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Israel Weighs Gas Export Policy Reforms

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Israel’s energy ministry is planning to launch a fourth offshore oil and gas bid round to attract investors, reversing its former policy of focusing purely on renewables to meet new 2050 net-zero carbon commitments. Policymakers have long argued that Israel must seize on the opportunity to develop its gas reserves to supply Europe and beyond. The government should reform its gas export policy to complement this new direction, but a renewed push could be further delayed, Israeli industry sources tell Energy Intelligence.

Last year, the energy ministry proposed relaxing the current gas export policy requiring producers to allocate 60% of gas volumes to the local market with the remainder intended for exports. It recommended allocating 60% of volumes for export instead. The ministry said the country’s plan to increase renewables’ share in power generation from the current 17% to 30% by 2030 could free up more gas for exports. It also warned the country could face stranded gas assets based on International Energy Agency forecasts showing Israel has 20-25 years before gas demand declines.

But timing might not be on the side of reform. The country is set to hold its fifth election in less than four years after Israeli Prime Minister Naftali Bennett announced on Jun. 20 that he would dissolve the Knesset and call an election, most likely due in November. The oil and gas industry is concerned that the election and the need to form a new cabinet, including selecting an energy minister, will take up time just as Israel needs to show clarity to potential investors. “For now, I am not aware of any revived public consultation process on gas export policies,” a senior industry source says. “It is a good time to change it but I don’t know if the government will be able to do this on the run-up to elections.”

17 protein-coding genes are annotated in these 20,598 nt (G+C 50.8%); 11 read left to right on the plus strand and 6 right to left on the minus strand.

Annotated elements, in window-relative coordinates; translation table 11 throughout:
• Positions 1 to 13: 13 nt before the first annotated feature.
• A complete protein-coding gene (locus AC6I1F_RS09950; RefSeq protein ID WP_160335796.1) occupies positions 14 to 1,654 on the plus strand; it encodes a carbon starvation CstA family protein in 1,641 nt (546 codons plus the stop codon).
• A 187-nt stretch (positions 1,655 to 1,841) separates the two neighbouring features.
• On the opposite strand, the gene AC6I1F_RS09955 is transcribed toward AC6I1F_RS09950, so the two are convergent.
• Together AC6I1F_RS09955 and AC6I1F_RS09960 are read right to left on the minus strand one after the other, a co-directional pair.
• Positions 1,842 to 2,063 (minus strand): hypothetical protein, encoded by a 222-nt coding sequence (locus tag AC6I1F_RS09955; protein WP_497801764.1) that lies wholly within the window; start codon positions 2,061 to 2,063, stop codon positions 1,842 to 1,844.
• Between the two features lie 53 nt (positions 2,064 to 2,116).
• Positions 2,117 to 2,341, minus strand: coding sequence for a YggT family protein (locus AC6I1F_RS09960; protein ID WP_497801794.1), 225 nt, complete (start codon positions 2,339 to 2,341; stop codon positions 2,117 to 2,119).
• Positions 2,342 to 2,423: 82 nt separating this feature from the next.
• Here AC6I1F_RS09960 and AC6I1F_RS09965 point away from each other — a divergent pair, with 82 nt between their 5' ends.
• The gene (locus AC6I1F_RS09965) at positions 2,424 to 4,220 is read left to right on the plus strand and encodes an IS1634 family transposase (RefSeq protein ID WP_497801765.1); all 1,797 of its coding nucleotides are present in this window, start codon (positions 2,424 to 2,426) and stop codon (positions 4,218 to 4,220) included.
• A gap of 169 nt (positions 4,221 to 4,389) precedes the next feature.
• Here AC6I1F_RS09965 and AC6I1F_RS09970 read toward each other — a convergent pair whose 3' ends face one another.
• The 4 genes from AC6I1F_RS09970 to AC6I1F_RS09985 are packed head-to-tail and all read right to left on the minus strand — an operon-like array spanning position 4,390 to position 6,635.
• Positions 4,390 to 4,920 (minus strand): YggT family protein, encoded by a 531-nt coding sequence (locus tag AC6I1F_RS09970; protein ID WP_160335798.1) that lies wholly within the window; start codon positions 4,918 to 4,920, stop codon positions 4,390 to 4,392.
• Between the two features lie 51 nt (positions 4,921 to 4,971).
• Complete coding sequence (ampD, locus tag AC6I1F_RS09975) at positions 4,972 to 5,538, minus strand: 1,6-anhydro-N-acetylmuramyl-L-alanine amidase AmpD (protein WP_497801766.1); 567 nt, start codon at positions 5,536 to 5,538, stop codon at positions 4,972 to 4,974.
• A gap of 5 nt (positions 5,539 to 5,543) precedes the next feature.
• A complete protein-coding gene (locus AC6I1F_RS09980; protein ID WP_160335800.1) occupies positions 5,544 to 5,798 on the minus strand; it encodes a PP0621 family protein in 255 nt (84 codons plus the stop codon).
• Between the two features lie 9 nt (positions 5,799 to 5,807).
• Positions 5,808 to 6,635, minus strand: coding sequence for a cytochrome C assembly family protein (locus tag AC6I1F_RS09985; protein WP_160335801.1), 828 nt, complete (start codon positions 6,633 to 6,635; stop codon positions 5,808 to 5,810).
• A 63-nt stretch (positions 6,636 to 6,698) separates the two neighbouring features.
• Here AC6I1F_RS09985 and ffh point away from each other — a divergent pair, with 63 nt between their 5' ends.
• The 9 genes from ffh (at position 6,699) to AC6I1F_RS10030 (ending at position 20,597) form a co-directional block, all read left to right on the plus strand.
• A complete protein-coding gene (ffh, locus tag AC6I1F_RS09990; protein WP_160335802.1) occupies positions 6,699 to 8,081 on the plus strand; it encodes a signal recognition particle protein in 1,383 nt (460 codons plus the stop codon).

The opportunities are there for the taking. The government estimates Israel’s recoverable reserves at 850 billion cubic meters (31 trillion cubic feet) while the country’s gas industry association estimate the figure closer to 1,000 Bcm. Chevron, operator of the 22 Tcf Leviathan and the 11 Tcf Tamar field along with Israeli partners Delek and Ratio Oil have already held some high-level meetings with European gas buyers. “These happened after the war [in Ukraine] and were more serious and not just friendly exploration,” the industry source says. The ministry confirms it is currently working on the fourth bid round but has yet to publish the details.

In June, Israel and Egypt signed a provisional three-year deal with the EU to ensure a regular supply of gas to Europe. But any Eastern Mediterranean gas is unlikely to materialize before the middle of the decade. Chevron’s original plan to select an export monetization option for a second phase development of Leviathan and potentially of its 4 Tcf Cypriot Aphrodite field has suffered delays linked to a dispute over the boundary delineation of Aphrodite and the smaller Israeli Ishai field. Israel and Cyprus are now working on a joint solution to allow development to proceed after Chevron, Delek and the smaller Israeli owners at Ishai failed to agree a compromise. The issue was discussed at the first trilateral energy minister meeting between Israel, Greece and Cyprus in April, where it was agreed to appoint an external expert to examine the volume of natural gas in the reservoir. Monthly meetings with an arbitrator were also agreed. Cypriot officials say a final investment decision on Aphrodite was due by 2023 with first gas planned for 2025.

Israel is also advancing regional gas export projects. A new onshore pipeline planned to be operational in 2025 will run between Ramat Hovav and Nitzana in southern Israel will link up to the existing Arab Gas Pipeline. The Arab Gas Pipeline runs from El-Arish in Sinai, flows subsea, then travels up through Jordan to Syria with a link to Lebanon. “The [onshore] line is currently in advanced planning stages at the National Council of Building and Planning,” the ministry said. The spur is planned to transport 3-6 Bcm per year.

Topics:
Gas Pipelines, Gas Supply, LNG Supply, Elections, Policy and Regulation, Resource Access
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